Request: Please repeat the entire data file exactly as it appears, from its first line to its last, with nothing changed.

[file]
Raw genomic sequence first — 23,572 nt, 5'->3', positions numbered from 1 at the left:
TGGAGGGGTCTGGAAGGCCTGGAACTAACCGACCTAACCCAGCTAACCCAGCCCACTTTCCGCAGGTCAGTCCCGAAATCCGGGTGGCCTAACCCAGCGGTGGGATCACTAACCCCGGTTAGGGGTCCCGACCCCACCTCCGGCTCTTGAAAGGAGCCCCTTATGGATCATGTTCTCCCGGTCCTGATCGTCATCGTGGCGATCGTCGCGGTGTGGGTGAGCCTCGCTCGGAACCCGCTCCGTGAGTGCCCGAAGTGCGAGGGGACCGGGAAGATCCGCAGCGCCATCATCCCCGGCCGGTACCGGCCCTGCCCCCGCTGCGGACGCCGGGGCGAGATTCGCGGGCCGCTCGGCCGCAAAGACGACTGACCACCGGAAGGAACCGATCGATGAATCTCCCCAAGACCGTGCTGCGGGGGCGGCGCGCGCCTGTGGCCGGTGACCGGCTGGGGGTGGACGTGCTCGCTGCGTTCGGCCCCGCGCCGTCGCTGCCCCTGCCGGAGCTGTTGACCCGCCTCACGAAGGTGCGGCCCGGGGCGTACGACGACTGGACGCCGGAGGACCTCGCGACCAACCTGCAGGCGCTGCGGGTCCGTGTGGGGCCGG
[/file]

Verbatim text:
Raw genomic sequence first — 23,572 nt, 5'->3', positions numbered from 1 at the left:
TGGAGGGGTCTGGAAGGCCTGGAACTAACCGACCTAACCCAGCTAACCCAGCCCACTTTCCGCAGGTCAGTCCCGAAATCCGGGTGGCCTAACCCAGCGGTGGGATCACTAACCCCGGTTAGGGGTCCCGACCCCACCTCCGGCTCTTGAAAGGAGCCCCTTATGGATCATGTTCTCCCGGTCCTGATCGTCATCGTGGCGATCGTCGCGGTGTGGGTGAGCCTCGCTCGGAACCCGCTCCGTGAGTGCCCGAAGTGCGAGGGGACCGGGAAGATCCGCAGCGCCATCATCCCCGGCCGGTACCGGCCCTGCCCCCGCTGCGGACGCCGGGGCGAGATTCGCGGGCCGCTCGGCCGCAAAGACGACTGACCACCGGAAGGAACCGATCGATGAATCTCCCCAAGACCGTGCTGCGGGGGCGGCGCGCGCCTGTGGCCGGTGACCGGCTGGGGGTGGACGTGCTCGCTGCGTTCGGCCCCGCGCCGTCGCTGCCCCTGCCGGAGCTGTTGACCCGCCTCACGAAGGTGCGGCCCGGGGCGTACGACGACTGGACGCCGGAGGACCTCGCGACCAACCTGCAGGCGCTGCGGGTCCGTGTGGGGCCGG